When individuals think about workplace accidents, they tend to automatically gravitate towards slips, trips and falls, or working at height.
However, these are just a few generic instances of the many probable work-related accidents and incidents that need to be known within the workplace, especially within specialised industries with specific processes and equipment, such as in the manufacture or petrochemical.
With the strict enforcement of health and safety laws and an increasing amount of high-profile Health and Safety Executive (HSE) prosecutions, industry leaders are now under increasing pressure to ensure an effective accident and incident reporting system is in place.
This results in the need to gather more information than ever before; using new and appropriate technology, systems and methods available to ensure effective accidents and incident management within the organisation.
A common issue in a potentially hazardous workplace is the absence of near miss reporting.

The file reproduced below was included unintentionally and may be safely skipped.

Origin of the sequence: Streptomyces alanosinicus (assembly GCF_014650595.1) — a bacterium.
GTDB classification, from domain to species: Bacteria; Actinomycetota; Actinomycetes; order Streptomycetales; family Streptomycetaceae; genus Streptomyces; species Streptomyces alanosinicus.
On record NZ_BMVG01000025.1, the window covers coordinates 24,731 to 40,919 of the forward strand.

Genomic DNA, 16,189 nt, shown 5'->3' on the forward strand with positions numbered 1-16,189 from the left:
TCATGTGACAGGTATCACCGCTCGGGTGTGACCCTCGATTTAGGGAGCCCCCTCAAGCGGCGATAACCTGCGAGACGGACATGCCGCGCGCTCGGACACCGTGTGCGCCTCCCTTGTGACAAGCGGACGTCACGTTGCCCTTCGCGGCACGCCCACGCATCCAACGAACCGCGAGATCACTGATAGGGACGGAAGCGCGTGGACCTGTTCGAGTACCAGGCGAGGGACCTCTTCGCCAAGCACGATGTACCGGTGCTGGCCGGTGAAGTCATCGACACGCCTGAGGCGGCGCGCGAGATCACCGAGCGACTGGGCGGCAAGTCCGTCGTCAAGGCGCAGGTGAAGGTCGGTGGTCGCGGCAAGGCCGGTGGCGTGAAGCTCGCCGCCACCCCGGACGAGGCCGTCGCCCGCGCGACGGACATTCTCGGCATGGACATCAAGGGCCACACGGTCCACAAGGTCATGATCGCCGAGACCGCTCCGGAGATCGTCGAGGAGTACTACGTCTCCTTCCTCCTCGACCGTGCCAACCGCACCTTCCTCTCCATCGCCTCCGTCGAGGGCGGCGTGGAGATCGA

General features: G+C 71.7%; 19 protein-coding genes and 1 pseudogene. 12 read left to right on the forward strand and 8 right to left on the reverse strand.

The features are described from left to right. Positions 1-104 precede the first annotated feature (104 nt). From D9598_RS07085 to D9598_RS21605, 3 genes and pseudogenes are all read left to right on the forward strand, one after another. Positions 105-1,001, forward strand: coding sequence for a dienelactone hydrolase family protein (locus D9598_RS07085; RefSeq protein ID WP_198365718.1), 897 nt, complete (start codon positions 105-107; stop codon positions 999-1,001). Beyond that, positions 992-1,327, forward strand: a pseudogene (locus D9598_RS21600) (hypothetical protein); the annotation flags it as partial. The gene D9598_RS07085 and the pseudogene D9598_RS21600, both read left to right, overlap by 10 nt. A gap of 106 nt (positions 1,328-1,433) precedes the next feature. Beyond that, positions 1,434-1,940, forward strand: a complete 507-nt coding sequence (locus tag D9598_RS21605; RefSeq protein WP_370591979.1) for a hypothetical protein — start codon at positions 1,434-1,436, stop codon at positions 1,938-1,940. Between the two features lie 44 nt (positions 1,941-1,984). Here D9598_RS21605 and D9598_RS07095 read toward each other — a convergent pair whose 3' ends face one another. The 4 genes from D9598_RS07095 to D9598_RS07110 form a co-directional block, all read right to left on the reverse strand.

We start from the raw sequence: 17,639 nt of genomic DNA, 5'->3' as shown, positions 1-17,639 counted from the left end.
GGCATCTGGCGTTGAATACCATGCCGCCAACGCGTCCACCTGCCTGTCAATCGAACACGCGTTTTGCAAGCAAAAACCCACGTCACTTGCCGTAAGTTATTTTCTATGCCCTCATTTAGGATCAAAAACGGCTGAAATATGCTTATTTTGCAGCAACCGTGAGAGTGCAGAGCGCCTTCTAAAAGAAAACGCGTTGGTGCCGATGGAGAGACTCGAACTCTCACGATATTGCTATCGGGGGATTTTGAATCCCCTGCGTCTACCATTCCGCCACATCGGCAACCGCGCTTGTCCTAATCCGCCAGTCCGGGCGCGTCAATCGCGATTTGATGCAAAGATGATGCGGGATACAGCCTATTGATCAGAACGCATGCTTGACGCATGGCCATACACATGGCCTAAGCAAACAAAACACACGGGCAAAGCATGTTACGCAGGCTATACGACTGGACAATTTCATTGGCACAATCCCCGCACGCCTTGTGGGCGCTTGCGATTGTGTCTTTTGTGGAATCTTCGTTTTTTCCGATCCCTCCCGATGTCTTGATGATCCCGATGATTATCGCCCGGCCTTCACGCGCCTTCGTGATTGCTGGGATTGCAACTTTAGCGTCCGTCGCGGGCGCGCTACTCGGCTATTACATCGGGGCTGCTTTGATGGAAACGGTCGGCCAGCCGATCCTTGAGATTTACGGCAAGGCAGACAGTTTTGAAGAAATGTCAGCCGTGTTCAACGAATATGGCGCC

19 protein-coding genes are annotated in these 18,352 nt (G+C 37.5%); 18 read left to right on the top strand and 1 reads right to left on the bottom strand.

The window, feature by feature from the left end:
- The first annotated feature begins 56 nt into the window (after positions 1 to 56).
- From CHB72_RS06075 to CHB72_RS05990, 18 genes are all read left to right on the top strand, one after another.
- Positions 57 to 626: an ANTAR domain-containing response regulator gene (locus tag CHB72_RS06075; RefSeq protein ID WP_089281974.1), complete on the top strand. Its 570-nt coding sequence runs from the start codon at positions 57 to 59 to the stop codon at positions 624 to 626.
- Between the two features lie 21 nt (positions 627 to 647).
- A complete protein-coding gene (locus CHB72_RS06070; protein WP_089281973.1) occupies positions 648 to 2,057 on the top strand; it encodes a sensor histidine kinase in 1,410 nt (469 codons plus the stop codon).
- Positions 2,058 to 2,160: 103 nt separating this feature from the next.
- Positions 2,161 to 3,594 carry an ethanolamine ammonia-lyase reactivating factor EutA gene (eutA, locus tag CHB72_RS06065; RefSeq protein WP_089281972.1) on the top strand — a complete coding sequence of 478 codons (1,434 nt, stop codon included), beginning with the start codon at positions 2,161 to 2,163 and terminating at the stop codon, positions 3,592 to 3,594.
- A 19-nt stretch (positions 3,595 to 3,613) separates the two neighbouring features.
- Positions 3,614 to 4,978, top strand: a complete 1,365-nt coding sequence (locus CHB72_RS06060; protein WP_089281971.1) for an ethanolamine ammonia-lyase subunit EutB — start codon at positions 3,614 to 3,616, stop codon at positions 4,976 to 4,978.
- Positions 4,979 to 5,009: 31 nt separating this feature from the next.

What is a near miss?
According to the HSE.gov.uk website, a near miss is “an event not causing harm, but has the potential to cause injury or ill health”.
A near miss should always be reported, as there will always be a reason why a potentially hazardous situation did not lead to harm. Near misses are an indication of incorrect or missing procedures relating to process, equipment maintenance or safety culture.
We at MindSafety believe the core of practical and successful accident and incident reporting should rest in the hands of the employee. There have been many advancements in terms of systems and technologies that can assist, but without the knowledge of how and why to use these advancements, there will not be effective accident and incident reporting systems in place.
Does your organisation report near misses? How does your organisation handle incident and accident reporting? Do you feel the reports are taken seriously?
This is one of the many subject matters our training courses examines and iterates the importance of when it comes to a mature safety culture.